Share this content

Top tips for defending Employment Tribunal claims

27th Mar 2018
Share this content

The Ministry of Justice recently published Tribunal statistics for the period from October to December 2017. The report shows a staggering 90% increase in the number of Employment Tribunal claims since the abolition of tribunal fees on 26 July 2017. 

For many employers, this means they might be facing an Employment Tribunal claim for the first time. It is easy to panic in the face of litigation, however, if a Tribunal claim lands on your desk, it is important to act quickly and calmly, to ensure that you are in the best possible position to defend the claim. Here are our top tips on what you need to do:

1. Make use of the ACAS process. All employees must follow the ACAS early conciliation process before submitting a claim. The early conciliation process provides an opportunity for the parties to settle their workplace dispute without going to court. If you receive notification from ACAS that an employee or ex-employee intends to lodge a claim with the Tribunal, you will have the opportunity to speak to an ACAS officer about the claims that are alleged and what the claimant is looking for to settle. Settlement at this stage will not always be appropriate, but you should weigh this up carefully, bearing in mind the strength of the case and the time and cost involved in defending a Tribunal claim.

2. Respond to the claim in time! You will usually have 28 days from receipt of the ET1 Claim Form to submit your defence to the Tribunal. The claim notification sent to you by the Tribunal will include a copy of the claim and the date you need to respond by. It is imperative that you do not miss this deadline. If you do, you could be denied the opportunity to play a part in the proceedings (unless you have agreed an extension with the Tribunal). 

3. Take care when completing the response! You will need to complete an ET3 response form. The Tribunal will send you a copy of this form and it can also be found online. You can use a separate sheet to provide full details of the reasons why you are resisting the claim if the claim is complex. Pay attention to detail and ensure that the facts are correct. It is important that you respond to all of the allegations raised by the Claimant as it might be difficult to add new grounds of defending the claim at a later date. Also, bear in mind your credibility could be impacted if there are inaccuracies or inconsistencies in your response document which come to light at the Tribunal hearing. If the claim is complex, seek legal advice at an early stage in the process.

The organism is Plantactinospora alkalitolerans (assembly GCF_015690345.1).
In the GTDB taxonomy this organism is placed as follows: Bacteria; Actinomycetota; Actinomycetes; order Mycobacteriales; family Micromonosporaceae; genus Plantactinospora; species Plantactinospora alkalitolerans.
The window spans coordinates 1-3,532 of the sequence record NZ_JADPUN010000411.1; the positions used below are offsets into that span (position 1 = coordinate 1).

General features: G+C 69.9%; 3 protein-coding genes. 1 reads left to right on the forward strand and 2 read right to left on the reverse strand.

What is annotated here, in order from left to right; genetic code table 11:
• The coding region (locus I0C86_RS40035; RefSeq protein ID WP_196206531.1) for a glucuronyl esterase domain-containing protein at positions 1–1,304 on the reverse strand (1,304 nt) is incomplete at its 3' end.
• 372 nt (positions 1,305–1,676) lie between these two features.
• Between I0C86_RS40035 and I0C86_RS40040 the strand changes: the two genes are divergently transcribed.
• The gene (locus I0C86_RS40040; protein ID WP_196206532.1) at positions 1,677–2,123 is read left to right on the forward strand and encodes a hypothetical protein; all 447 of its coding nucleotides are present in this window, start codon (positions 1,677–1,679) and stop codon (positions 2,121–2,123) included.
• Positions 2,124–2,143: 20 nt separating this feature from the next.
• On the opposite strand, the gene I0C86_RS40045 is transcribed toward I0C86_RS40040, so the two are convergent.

4. Check for any cracks in the claimant's case. The claimant must comply with early conciliation before lodging the claim. They must quote the early certificate number in the claim form and the respondent's name on the certificate must match the name of the respondent on the claim form. If the claimant is claiming against more than one respondent, they must have separate certificates for each respondent. There are strict time limits for submitting claims and it is important to check that the claim has been submitted "in time". The Tribunal won't necessarily pick up on these points, so if you notice a crack in the case, make sure that this is clearly stated in your ET3 response as, there could be grounds for asking the Tribunal to consider a strike out. 

5. Gather information at an early stage. Speak to the individuals involved and ask them to search for any relevant evidence such as contracts of employment, personnel files, notes or minutes from meetings and emails or letters. There will often be a considerable delay between a claim being lodged and the final hearing taking place. It is important to get your "ducks in a row" at an early stage in the process. This will also help you to assess the merits of the case objectively, whilst the evidence is still relatively fresh in everyone's minds.

6. Comply with the directions set by the Tribunal. If the Tribunal arranges a preliminary hearing, then make sure you take part in this. The Tribunal will usually give directions on the steps that need to be undertaken to prepare the claim for hearing.  The claimant will be ordered to provide a schedule of loss which sets out the compensation that is being claimed. Both parties will be ordered to disclose documents which are relevant to the issues in the proceedings so that a bundle of documents can be agreed. A date will be set for the parties to exchange witness statements. As long as both parties agree, it is possible to change the dates for these steps in the process. However, if the Tribunal have specified page limits for the bundle or word limits for the witness statements, you must comply with these and will need to apply to the Tribunal if you want an increase.

7. Collate evidence on mitigation.  A large chunk of what the claimant will be claiming is likely to be based on future loss of earnings. This will be subject to the claimant's duty to mitigate, which means the claimant should take reasonable steps to obtain a new job at a similar rate of pay. However, the burden of proof lies with the employer to show that the claimant has not taken these reasonable steps. Therefore it will help your case if you can provide evidence that there were suitable jobs in the local area that the claimant ought to have been applying for. Keep an eye on the local jobs market and start collating this information at an early stage.

Related content

Replies (0)

Please login or register to join the discussion.

There are currently no replies, be the first to post a reply.